To a large extent, Tape by Jose Rivera can be seen as an allegory on the afterlife. An unnamed Person sits at a table in a simple room, listening to a recording of all the lies he's told throughout his life. With the Person is an Attendant—also unnamed—who informs the Person that there are no fewer than 10,000 boxes of tape reels. We can infer from this nugget of information that the Person is someone to whom lying came naturally.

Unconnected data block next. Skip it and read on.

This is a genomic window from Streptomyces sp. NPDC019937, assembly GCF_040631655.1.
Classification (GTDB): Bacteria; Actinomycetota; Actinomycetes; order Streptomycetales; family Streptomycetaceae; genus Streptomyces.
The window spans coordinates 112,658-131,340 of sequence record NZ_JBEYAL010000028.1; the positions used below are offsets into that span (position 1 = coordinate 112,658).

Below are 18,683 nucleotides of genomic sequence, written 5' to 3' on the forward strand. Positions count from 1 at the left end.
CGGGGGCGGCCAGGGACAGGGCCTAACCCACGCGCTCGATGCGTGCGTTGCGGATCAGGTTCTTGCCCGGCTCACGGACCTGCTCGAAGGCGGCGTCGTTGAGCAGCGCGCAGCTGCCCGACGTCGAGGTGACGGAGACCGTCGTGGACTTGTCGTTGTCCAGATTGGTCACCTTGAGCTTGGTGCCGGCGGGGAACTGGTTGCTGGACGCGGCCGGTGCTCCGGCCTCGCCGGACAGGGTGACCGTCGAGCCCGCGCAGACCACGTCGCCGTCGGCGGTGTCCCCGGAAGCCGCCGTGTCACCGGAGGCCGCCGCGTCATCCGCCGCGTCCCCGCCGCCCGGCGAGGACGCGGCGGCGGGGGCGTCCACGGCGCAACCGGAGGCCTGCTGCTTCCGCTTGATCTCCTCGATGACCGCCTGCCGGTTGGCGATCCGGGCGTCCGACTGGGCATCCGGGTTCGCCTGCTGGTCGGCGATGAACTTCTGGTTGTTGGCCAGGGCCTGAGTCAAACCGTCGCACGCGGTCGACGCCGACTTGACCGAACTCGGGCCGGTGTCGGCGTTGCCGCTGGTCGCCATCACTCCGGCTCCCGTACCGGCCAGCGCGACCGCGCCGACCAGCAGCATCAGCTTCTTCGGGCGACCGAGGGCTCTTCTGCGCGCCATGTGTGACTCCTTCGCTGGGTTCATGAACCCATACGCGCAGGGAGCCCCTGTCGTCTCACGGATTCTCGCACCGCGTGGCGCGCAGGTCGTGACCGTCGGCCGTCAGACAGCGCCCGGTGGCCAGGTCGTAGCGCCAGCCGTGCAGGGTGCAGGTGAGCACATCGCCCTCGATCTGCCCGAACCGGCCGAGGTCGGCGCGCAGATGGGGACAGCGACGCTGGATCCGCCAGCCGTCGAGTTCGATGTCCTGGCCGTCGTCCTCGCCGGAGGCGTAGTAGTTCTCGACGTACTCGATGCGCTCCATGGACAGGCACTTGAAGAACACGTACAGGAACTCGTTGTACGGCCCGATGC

The Attendant states that he doesn't want to cause the Person any undue suffering. This would appear to indicate that the Person is neither in Heaven nor Hell, but somewhere inbetween. Before he's sent to either of those places, he's to be judged on how he's lived his life, a life which as we've already seen was full of lies. Essentially, one could argue that the Person is being prepared for the Day of Judgment, when he must stand before God and answer for all his sins. This means that he must face up to all the lies he's told, as lying is traditionally regarded as sinful in the Christian tradition.